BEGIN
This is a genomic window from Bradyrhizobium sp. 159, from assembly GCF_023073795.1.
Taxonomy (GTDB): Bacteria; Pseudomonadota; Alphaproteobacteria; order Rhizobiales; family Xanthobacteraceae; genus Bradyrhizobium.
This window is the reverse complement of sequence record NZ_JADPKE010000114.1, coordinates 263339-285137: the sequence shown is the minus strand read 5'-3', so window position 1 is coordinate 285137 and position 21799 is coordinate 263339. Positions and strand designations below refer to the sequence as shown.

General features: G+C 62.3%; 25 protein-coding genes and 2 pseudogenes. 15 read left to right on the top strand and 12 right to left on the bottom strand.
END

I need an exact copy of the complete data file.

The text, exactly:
This is a genomic window from Bradyrhizobium sp. 159, from assembly GCF_023073795.1.
Taxonomy (GTDB): Bacteria; Pseudomonadota; Alphaproteobacteria; order Rhizobiales; family Xanthobacteraceae; genus Bradyrhizobium.
This window is the reverse complement of sequence record NZ_JADPKE010000114.1, coordinates 263339-285137: the sequence shown is the minus strand read 5'-3', so window position 1 is coordinate 285137 and position 21799 is coordinate 263339. Positions and strand designations below refer to the sequence as shown.

General features: G+C 62.3%; 25 protein-coding genes and 2 pseudogenes. 15 read left to right on the top strand and 12 right to left on the bottom strand.